Whatever you think of Manti Te'o, what's happened over the past few weeks regarding this girlfriend hoax has been quite embarrassing. Being catfished is something no one wants or deserves.
For those of you who don't know, a catfish is someone who uses social media to create false identities in an attempt to pretend they're someone they're not.
And while what happened to Manti Te'o is bringing the term to light, we shouldn't talk about catfishing like it's a new thing. Ever since there's been an Internet, there's been a fat guy in an undershirt pretending to be a hot model. Social media only makes the lie more believable and more noticeable.
But now that it's happened to someone prominent, there's a renewed interest. We're focusing plenty on how the media should have been more diligent in its reporting and how Te'o shouldn't have been so quick to believe, but what we're not doing enough of is talking about how to prevent it from happening to you.
We may not all be up-and-coming football stars, but these tips can help you avoid becoming the victim of a catfish or general web hoax.
Google image search
Te'o basically was attracted to a Twitter avatar. That's OK — a little weird but OK — but only if you do your homework first. While no one is saying you have to check every image of every person, use this if there's something that doesn't feel quite right. The easiest way to use the free tool is to go to images.google.com and drag and drop an image onto the page. A good result is "no other sizes of this image found," indicating it hasn't been shared by thousands of websites. But if you see the same image used on multiple social media profiles, you may have a problem. Considering this takes all of 15 seconds, can you really afford not to do it?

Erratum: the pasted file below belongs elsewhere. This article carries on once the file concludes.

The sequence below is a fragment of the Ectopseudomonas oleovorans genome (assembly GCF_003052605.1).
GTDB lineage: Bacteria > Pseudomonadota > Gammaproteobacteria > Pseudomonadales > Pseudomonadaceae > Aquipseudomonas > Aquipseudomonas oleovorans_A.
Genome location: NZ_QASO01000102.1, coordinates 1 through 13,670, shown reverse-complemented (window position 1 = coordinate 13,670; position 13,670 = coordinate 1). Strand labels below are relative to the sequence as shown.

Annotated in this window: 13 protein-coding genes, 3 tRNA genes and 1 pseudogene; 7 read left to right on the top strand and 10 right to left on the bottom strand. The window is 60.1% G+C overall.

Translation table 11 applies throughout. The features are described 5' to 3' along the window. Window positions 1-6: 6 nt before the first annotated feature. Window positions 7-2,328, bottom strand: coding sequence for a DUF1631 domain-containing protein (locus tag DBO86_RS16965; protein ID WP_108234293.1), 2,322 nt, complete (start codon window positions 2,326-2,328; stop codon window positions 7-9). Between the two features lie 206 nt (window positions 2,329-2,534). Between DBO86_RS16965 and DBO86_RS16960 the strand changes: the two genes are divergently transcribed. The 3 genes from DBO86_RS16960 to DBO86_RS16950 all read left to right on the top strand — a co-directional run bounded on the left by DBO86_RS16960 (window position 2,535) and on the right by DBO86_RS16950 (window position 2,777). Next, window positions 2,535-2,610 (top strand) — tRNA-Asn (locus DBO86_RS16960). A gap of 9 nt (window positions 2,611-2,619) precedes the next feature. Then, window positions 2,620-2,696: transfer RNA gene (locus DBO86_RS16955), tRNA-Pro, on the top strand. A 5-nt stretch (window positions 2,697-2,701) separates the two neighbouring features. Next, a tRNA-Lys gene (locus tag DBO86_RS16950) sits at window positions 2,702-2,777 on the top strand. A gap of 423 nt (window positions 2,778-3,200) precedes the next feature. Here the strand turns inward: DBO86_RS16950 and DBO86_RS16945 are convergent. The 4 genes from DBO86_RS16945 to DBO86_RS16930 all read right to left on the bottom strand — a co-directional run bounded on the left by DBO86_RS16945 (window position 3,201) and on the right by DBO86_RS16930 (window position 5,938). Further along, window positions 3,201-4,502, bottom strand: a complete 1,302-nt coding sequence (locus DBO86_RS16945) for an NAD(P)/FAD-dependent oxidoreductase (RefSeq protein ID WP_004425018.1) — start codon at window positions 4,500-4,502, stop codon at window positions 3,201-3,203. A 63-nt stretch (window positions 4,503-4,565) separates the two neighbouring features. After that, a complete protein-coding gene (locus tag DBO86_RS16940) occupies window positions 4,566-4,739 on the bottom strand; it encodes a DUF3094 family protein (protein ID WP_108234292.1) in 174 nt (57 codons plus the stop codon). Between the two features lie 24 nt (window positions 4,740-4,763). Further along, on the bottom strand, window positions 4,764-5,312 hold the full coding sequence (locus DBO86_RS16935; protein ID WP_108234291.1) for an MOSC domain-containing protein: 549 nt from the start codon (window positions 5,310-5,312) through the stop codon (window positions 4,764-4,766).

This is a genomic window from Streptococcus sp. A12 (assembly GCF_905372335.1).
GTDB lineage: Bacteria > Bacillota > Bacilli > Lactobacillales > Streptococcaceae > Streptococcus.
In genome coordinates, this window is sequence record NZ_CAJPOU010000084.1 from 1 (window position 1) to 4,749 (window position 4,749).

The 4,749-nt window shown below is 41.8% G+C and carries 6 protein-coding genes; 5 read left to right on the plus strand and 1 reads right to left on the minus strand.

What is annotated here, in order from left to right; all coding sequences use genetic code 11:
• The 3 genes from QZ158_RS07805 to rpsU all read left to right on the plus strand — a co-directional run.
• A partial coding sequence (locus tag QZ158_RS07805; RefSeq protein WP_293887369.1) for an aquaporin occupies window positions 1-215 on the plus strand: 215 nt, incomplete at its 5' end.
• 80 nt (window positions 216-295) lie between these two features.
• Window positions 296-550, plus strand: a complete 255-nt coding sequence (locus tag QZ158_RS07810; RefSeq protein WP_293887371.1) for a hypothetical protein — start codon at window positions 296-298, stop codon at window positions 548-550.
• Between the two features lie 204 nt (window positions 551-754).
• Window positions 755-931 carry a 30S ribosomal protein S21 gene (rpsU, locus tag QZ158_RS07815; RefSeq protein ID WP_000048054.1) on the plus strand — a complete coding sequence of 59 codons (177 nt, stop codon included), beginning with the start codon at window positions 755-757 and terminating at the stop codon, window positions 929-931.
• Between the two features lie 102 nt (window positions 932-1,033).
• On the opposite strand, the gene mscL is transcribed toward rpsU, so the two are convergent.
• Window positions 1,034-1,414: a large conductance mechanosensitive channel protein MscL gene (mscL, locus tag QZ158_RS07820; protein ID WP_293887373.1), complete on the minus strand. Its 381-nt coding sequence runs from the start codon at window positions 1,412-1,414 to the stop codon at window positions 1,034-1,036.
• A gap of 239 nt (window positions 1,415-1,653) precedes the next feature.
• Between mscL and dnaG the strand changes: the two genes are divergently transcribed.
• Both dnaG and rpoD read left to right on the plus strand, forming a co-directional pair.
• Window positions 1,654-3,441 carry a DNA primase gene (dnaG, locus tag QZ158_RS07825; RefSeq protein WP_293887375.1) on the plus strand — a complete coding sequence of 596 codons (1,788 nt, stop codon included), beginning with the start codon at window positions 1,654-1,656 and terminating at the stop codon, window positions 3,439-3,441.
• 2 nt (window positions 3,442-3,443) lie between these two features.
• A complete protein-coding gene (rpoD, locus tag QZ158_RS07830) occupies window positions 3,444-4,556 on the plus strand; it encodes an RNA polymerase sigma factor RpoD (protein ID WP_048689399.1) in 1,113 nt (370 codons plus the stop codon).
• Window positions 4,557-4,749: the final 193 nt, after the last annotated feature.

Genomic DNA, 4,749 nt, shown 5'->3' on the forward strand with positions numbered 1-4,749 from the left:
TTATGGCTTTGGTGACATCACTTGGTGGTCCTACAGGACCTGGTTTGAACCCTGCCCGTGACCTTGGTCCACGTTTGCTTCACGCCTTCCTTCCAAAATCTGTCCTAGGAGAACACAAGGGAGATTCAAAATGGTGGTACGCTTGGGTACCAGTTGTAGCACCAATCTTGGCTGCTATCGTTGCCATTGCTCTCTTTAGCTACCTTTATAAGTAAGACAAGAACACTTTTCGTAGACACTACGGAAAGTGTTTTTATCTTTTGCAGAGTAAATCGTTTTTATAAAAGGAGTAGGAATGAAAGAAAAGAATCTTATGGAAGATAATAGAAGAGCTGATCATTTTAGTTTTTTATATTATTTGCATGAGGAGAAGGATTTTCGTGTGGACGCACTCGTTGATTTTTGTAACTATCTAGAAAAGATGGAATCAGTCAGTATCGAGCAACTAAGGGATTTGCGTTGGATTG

Check the person's Facebook Timeline
The privacy settings may prevent you from seeing much, but focus on two areas to start: The join date and the number of friends. If someone just joined Facebook an hour ago, that's a reason for a red flag. If someone has 6 friends and joined years ago, that's also a reason to raise the flag. If the person has some open privacy settings, look at posting habits. Are there any photos of family members? Has anyone tagged this person in other activities? Does the person like other comments or businesses, or do they seem to go out of their way to avoid a conversation? Someone who is very quiet on Facebook should be given a closer look.
Check the person's LinkedIn profile
While LinkedIn isn't the hot social network where everyone congregates, it's less likely these days to find someone with absolutely no LinkedIn presence. Don't use this as your only measurement, but if the other two above are problematic and you find no LinkedIn presence, add it to the concern list.
Ask to video chat
Going back to the fat guy in the undershirt, a request to video chat would be his worst nightmare. That kind of chat existed years ago, but it wasn't the norm. Be concerned if repeated attempts are met with excuses. And don't chalk it up to technology — most computers, mobile devices and tables nowadays support this feature, whether it's Facebook chat, Skype, FaceTime or something else.
Creepy? Stalkerish? It may seem that way, but if you really want to be sure someone is telling you the truth, a simple Google search for online background checks turns up plenty of options. And because more options exist today than a few years ago, they aren't that expensive. Save this for the last thing, but remember the option is available should it make you feel more comfortable.
And finally, here's one piece of advice that never changes, no matter how much technology evolves. If it seems too good to be true, it probably is.
What questions do you have about social media? Tweet them to @scottkleinberg or @amyguth. We might select yours for use in a future column.Copyright © 2014, The Baltimore Sun